similar way, cognitive narrowing is said to result in restraints against eating being reduced or removed from awareness,
so that bingeing occurs despite the binge-eater's abhorrence of the behaviour.
Indirect support for the connection between binge eating and reduced self-awareness comes from the finding that
instructions to monitor eating appear to enhance dietary restraint and reduce the likelihood of disinhibited eating
amongst dieters (e.g., Pecsok & Fremouw, 1988). In addition, alcohol consumption (which is known to reduce self-
awareness and behavioural inhibition) often precedes bingeing (e.g., Abraham & Beumont, 1982). There is also some
evidence to support the hypothesised change to lower-level thinking accompanying cognitive narrowing. For example,
dichotomous cognitions have been found to be prominent among both bulimics and subclinical binge eaters prior to
binge episodes (e.g., Lingswiler, Crowther, & Stephens, 1989). However, Heatherton and Baumeister (1991)
acknowledge that there is some ambiguity in the evidence. Indeed, while binge eating has often been associated with
reductions in anxiety (e.g., Fairburn et al., 1986), Heatherton and Baumeister suggest that it is not clear whether binge
eating results from this cognitive narrowing, or whether bingeing is itself able to facilitate the avoidance of negative
cognitions and emotions. The latter would perhaps be more consistent with the ‘blocking’ models described by Lacey
(1986) and by Root and Fallon (1989).
In contrast to the cognitive narrowing model, blocking models depict binge eating as a direct method for reducing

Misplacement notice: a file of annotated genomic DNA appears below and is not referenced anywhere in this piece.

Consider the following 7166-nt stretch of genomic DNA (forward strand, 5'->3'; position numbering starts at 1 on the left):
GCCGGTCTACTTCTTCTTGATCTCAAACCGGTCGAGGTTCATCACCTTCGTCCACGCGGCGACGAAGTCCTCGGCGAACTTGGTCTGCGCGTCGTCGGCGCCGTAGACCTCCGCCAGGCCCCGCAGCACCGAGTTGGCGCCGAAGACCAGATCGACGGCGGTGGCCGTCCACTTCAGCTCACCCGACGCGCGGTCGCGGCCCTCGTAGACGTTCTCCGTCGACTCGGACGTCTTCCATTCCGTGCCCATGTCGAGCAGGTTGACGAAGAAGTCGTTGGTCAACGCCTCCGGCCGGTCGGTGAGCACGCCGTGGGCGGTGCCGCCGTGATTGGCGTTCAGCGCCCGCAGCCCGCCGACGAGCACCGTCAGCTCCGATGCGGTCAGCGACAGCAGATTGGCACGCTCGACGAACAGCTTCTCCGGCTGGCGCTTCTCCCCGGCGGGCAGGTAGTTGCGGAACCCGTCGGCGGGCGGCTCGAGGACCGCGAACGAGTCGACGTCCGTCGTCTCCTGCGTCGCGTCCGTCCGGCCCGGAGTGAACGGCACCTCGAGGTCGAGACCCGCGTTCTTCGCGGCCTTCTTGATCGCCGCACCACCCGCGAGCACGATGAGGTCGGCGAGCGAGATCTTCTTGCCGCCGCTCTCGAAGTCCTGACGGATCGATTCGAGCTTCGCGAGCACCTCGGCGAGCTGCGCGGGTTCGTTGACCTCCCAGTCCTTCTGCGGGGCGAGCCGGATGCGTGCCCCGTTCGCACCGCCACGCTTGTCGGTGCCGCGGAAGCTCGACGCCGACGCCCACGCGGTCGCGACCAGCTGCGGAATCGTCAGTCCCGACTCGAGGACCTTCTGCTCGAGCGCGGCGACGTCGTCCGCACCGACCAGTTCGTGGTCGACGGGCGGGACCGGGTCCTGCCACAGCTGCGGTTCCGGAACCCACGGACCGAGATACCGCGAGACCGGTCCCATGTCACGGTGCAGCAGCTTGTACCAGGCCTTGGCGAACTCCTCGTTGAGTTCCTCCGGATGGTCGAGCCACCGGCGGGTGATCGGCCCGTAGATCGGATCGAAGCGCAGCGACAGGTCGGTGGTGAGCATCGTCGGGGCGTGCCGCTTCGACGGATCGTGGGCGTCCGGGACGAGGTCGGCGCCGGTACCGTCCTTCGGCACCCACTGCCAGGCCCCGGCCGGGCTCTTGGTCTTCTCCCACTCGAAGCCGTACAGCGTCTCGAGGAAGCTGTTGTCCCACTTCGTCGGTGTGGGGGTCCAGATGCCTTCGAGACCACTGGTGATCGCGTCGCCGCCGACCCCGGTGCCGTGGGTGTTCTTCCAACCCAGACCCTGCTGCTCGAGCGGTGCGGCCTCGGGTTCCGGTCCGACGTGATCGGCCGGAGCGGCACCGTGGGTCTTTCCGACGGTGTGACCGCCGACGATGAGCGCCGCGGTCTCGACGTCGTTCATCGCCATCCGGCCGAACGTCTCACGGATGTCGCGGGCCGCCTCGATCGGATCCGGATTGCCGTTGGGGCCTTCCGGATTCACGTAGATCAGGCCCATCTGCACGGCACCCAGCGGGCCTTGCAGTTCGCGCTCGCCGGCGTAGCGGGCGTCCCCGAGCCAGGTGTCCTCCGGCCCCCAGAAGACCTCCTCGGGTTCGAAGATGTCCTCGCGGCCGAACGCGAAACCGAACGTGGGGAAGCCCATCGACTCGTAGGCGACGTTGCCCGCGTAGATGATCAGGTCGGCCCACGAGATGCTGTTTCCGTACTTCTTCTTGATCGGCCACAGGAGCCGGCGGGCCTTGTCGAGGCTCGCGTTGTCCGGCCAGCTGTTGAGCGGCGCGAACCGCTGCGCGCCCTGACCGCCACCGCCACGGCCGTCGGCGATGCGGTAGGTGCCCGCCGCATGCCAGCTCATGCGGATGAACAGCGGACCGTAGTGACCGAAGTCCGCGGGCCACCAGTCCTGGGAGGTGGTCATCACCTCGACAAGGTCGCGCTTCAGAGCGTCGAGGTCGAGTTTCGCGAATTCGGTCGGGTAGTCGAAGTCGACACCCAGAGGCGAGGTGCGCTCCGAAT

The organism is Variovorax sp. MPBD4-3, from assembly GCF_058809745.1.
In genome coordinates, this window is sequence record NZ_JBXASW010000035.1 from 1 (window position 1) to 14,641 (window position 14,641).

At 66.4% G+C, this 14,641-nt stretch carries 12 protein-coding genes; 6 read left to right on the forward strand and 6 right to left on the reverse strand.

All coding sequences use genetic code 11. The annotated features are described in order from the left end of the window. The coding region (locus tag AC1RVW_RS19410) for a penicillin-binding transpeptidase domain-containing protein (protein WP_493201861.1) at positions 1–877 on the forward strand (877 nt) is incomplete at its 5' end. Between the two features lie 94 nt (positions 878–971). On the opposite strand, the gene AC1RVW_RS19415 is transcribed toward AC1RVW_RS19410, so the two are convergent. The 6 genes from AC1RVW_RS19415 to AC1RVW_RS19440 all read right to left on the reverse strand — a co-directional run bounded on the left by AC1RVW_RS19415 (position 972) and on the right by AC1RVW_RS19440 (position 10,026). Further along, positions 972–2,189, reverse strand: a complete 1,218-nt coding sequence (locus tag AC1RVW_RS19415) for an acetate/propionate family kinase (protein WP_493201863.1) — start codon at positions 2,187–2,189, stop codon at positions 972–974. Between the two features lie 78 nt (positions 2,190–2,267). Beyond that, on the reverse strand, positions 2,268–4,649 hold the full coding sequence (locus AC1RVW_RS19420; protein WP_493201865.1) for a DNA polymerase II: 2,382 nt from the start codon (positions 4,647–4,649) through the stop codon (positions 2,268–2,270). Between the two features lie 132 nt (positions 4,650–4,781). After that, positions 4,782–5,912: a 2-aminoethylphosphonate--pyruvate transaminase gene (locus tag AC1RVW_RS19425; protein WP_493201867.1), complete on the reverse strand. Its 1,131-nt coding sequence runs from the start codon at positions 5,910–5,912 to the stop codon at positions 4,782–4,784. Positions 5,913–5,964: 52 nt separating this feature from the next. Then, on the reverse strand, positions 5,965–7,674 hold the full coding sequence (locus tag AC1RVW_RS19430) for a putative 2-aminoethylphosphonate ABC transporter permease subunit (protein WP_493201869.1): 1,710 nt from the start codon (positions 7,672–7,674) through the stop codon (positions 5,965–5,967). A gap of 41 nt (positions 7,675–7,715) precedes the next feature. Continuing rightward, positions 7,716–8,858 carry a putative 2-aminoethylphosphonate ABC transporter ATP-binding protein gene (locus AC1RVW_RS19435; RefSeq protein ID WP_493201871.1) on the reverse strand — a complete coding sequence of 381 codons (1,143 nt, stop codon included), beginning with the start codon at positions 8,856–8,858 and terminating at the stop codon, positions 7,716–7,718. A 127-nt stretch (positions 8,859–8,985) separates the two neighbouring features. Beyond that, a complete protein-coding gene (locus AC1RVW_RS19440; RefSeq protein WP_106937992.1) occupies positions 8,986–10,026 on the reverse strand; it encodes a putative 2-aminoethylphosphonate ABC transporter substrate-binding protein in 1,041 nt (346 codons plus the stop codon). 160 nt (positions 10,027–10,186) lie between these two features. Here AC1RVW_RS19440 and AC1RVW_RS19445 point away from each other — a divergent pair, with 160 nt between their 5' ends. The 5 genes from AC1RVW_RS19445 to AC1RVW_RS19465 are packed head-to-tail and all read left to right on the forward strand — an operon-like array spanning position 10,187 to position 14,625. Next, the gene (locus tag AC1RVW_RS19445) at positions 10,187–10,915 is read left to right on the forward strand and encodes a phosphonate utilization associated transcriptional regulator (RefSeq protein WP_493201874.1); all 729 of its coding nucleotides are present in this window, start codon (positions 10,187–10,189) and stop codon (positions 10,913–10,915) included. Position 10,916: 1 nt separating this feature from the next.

aversive self-awareness. For example, Lacey (1986) proposes that one of the functions of binge eating is to moderate or
‘block’ negative emotional states. He highlights a number of predisposing factors that might lead people to use eating in
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this way, including difficult family and peer relationships, a reliance on external standards for judging self-worth, and
family preoccupation with appearance, weight, and eating. Lacey (1986) suggests that these kinds of early experiences
typically lead to inadequate adult coping skills, including impaired interpersonal relationships and feelings of
ineffectiveness and lack of control. In this context, negative life events such as sexual conflict, changes in life
circumstances, or loss, result in excessive self-reflection and self-criticism. Because their attention is already focused
on food (as a result of both familial and cultural pressures for thinness), the manipulation of food becomes a convenient
defence mechanism. He proposes that in the light of external stressors, these women initially instigate dieting to try to
increase their self-worth by altering their body shape. However, as a result of this restriction they become more
vulnerable to binge eating, and consequently to vomiting. Despite finding these behaviours distasteful, bulimics may
continue to engage in them because they discover that they can be used both to fill an emotional void (e.g., associated